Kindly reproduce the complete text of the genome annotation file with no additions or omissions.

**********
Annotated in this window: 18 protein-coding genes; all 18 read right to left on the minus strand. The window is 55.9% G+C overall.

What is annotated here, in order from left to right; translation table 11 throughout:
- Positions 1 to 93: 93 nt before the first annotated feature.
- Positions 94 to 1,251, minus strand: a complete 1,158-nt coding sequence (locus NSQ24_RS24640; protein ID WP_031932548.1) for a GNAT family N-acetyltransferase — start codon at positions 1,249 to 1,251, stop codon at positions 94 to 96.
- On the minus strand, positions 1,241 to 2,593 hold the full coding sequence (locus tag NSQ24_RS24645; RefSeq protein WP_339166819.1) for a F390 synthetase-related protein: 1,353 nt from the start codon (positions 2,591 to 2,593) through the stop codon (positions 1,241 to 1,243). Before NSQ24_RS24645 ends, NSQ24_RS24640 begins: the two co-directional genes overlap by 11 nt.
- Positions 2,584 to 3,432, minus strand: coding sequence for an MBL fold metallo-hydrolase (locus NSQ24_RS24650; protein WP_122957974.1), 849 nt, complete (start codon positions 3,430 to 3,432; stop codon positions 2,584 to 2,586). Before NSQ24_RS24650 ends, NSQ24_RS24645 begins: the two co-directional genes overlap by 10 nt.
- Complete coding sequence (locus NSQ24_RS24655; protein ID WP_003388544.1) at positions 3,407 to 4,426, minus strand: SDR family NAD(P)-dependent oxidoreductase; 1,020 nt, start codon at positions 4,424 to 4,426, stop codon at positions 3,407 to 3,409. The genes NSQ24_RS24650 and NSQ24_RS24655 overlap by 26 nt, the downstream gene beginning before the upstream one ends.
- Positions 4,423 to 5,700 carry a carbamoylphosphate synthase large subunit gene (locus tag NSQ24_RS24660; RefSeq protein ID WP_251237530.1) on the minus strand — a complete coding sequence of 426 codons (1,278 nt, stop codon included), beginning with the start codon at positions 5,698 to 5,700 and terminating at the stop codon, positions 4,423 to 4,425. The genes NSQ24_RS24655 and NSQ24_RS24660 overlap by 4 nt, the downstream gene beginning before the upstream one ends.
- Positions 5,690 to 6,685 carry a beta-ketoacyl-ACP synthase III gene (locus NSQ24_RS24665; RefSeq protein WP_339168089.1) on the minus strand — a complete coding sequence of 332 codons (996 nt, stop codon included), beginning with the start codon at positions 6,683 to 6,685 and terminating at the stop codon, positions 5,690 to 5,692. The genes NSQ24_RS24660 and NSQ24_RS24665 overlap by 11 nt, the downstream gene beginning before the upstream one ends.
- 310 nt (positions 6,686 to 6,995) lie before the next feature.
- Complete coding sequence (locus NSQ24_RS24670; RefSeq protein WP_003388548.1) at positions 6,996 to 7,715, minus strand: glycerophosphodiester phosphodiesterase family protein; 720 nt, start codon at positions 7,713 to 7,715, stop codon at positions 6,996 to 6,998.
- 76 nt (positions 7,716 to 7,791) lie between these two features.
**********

Annotated in this window: 18 protein-coding genes; all 18 read right to left on the minus strand. The window is 55.9% G+C overall.

What is annotated here, in order from left to right; translation table 11 throughout:
- Positions 1 to 93: 93 nt before the first annotated feature.
- Positions 94 to 1,251, minus strand: a complete 1,158-nt coding sequence (locus NSQ24_RS24640; protein ID WP_031932548.1) for a GNAT family N-acetyltransferase — start codon at positions 1,249 to 1,251, stop codon at positions 94 to 96.
- On the minus strand, positions 1,241 to 2,593 hold the full coding sequence (locus tag NSQ24_RS24645; RefSeq protein WP_339166819.1) for a F390 synthetase-related protein: 1,353 nt from the start codon (positions 2,591 to 2,593) through the stop codon (positions 1,241 to 1,243). Before NSQ24_RS24645 ends, NSQ24_RS24640 begins: the two co-directional genes overlap by 11 nt.
- Positions 2,584 to 3,432, minus strand: coding sequence for an MBL fold metallo-hydrolase (locus NSQ24_RS24650; protein WP_122957974.1), 849 nt, complete (start codon positions 3,430 to 3,432; stop codon positions 2,584 to 2,586). Before NSQ24_RS24650 ends, NSQ24_RS24645 begins: the two co-directional genes overlap by 10 nt.
- Complete coding sequence (locus NSQ24_RS24655; protein ID WP_003388544.1) at positions 3,407 to 4,426, minus strand: SDR family NAD(P)-dependent oxidoreductase; 1,020 nt, start codon at positions 4,424 to 4,426, stop codon at positions 3,407 to 3,409. The genes NSQ24_RS24650 and NSQ24_RS24655 overlap by 26 nt, the downstream gene beginning before the upstream one ends.
- Positions 4,423 to 5,700 carry a carbamoylphosphate synthase large subunit gene (locus tag NSQ24_RS24660; RefSeq protein ID WP_251237530.1) on the minus strand — a complete coding sequence of 426 codons (1,278 nt, stop codon included), beginning with the start codon at positions 5,698 to 5,700 and terminating at the stop codon, positions 4,423 to 4,425. The genes NSQ24_RS24655 and NSQ24_RS24660 overlap by 4 nt, the downstream gene beginning before the upstream one ends.
- Positions 5,690 to 6,685 carry a beta-ketoacyl-ACP synthase III gene (locus NSQ24_RS24665; RefSeq protein WP_339168089.1) on the minus strand — a complete coding sequence of 332 codons (996 nt, stop codon included), beginning with the start codon at positions 6,683 to 6,685 and terminating at the stop codon, positions 5,690 to 5,692. The genes NSQ24_RS24660 and NSQ24_RS24665 overlap by 11 nt, the downstream gene beginning before the upstream one ends.
- 310 nt (positions 6,686 to 6,995) lie before the next feature.
- Complete coding sequence (locus NSQ24_RS24670; RefSeq protein WP_003388548.1) at positions 6,996 to 7,715, minus strand: glycerophosphodiester phosphodiesterase family protein; 720 nt, start codon at positions 7,713 to 7,715, stop codon at positions 6,996 to 6,998.
- 76 nt (positions 7,716 to 7,791) lie between these two features.